The last two days of a theatre symposium here in Boston have definitely left my mind a little overflowing. The topic was Actor as Collaborator, and featured actresses Olympia Dukakis and Lynn Cohen as leaders/instigators of the discussion. The talk dealt a lot with the feeling of marginalization (and infantilization) that actors are feeling in the theatrical process, a lot of the time (not in every case). Though the focus was on actors, directors, playwrights, designers and others were invited to be part of the conversation (100 people were invited, plus students from Emerson).
Some of the talk was emotional, with people sharing horror stories from their careers. Some students expressed their confusion about what path to take out of school--starting something small and underground or heading to commercial theatre. On Monday, we sat in a big circle, of probably more than 60 people, and went around for hours, with each person having a chance to speak. A lot of it was just about getting ideas and pent up emotions out there, but what I really appreciated was the strong sense that no matter who was speaking, the assembled crowed really listened and thought about what was being said (which gets hard after multiple hours of this).
Late in the day on Monday, we split into breakout groups, and I was in the playwright/actor group. We had about ten people, split evenly between actors and writers. The conversation was warm and generous, and confirmed yet again how much I enjoy working with and talking to actors. I think we all recognized the importance of the director in the process, but all hope for the ability and opportunity to work more closely together in the future. We talked a bit about how collaboration depends upon possessing a common vocabulary and a respect for each other's artistic process. In Rhombus, our rule is always "impressions not suggestions," which I think could be amended to say "impressions and questions, not suggestions." Trying to rewrite someone else's play is a tough impulse to resist, and the same applies for playwrights wanting to give actors easy answers (thereby short-circuiting their discovery process).
So much was said on both days, it all tends to sort of blend together into a buzz in my brain. I was struck over and over again how much we all want to work together better. However, when I spoke on Sunday, I brought up that one thing I feel is lacking in our process is a better formal (or at least semi-formal) process for when the show is over to assess how we did. It's extremely rare to be invited to a post-production post-mortem, where the entire group of people who were involved in the production gather to say, "the way we did this really worked for me." Or else that it didn't and why. Directors don't say to the actors, "how did this work for you, when I did so and so?" Or does the director ask the playwright, "How was our communication? How could it be better next time?"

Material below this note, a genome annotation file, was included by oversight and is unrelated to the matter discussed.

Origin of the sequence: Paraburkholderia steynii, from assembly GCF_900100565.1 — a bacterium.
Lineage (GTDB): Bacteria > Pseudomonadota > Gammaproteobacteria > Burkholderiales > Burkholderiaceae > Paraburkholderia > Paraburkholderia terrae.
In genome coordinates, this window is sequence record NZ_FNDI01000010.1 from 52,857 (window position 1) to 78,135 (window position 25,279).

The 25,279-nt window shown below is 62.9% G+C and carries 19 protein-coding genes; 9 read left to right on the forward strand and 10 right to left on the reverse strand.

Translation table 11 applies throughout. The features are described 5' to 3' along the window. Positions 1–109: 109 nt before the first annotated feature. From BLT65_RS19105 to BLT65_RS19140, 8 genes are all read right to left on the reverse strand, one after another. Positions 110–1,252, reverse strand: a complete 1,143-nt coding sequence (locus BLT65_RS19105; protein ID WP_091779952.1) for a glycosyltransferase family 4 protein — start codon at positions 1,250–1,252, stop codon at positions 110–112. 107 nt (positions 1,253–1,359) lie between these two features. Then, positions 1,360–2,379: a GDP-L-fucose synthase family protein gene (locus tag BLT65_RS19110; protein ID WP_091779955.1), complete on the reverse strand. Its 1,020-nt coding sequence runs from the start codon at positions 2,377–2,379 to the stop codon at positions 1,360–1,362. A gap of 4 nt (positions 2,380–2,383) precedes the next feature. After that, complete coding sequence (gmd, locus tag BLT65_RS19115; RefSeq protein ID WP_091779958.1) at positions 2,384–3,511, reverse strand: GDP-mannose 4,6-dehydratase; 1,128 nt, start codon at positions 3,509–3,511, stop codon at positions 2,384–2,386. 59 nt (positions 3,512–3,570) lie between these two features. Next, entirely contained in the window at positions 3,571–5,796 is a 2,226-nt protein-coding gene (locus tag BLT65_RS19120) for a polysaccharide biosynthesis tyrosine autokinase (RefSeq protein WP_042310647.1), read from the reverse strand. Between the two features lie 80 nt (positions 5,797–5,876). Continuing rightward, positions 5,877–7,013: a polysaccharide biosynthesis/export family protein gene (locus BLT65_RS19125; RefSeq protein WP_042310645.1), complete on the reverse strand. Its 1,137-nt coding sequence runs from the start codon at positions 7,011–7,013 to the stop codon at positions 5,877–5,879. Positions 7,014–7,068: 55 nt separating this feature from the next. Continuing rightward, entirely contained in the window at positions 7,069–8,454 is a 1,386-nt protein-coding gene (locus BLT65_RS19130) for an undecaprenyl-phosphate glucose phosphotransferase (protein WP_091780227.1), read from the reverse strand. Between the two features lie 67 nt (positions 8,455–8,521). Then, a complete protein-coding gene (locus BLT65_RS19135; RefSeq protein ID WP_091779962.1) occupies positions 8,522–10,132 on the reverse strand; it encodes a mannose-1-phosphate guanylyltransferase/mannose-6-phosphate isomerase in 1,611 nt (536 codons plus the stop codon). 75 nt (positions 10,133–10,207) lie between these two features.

An essential lack in our theatrical process is this conscious intention to learn from our successes and mistakes, in order to intentionally mold the process that we use to create theatre. Effective collaboration requires more than just everyone dumping in ingredients when the soup is being assembled. Often folks are pressed for time and money and have already moved on to the next show, but our artform suffers for neglecting this final, crucial step. What I want is a theatre scene in Boston where audience members can't wait to tell their neighbors, "you must go see this show!"
Anyway, that's something that's been on my mind lately, and it mixed together with all the other theatrical goulash of the weekend.
One last point: Jaan Whitehead, a member of Anne Bogart's board (among many other smart things she's done) talked a bit about the economics of theatre in our society, and the fundamental conflict that the arts in our society face with market capitalism and popular democracy. Basically she reminded us, in very clear language, that the economic model for theatre in our culture stinks. I knew this, but I liked the way she explained it.
Several other actors in the audience talked a fair bit about finally coming to terms with the fact that they need day jobs in order to practice their art--and we're talking about incredibly talented, well-respected actors in the Boston theatre scene. Their comments, and the whole weekend, reminded me how much I appreciate my life, and all that I'm able to do artistically, even though it may not make me much money. I wouldn't trade it. I owe the assembled horde of actors and theatre folk a big thanks for that reminder.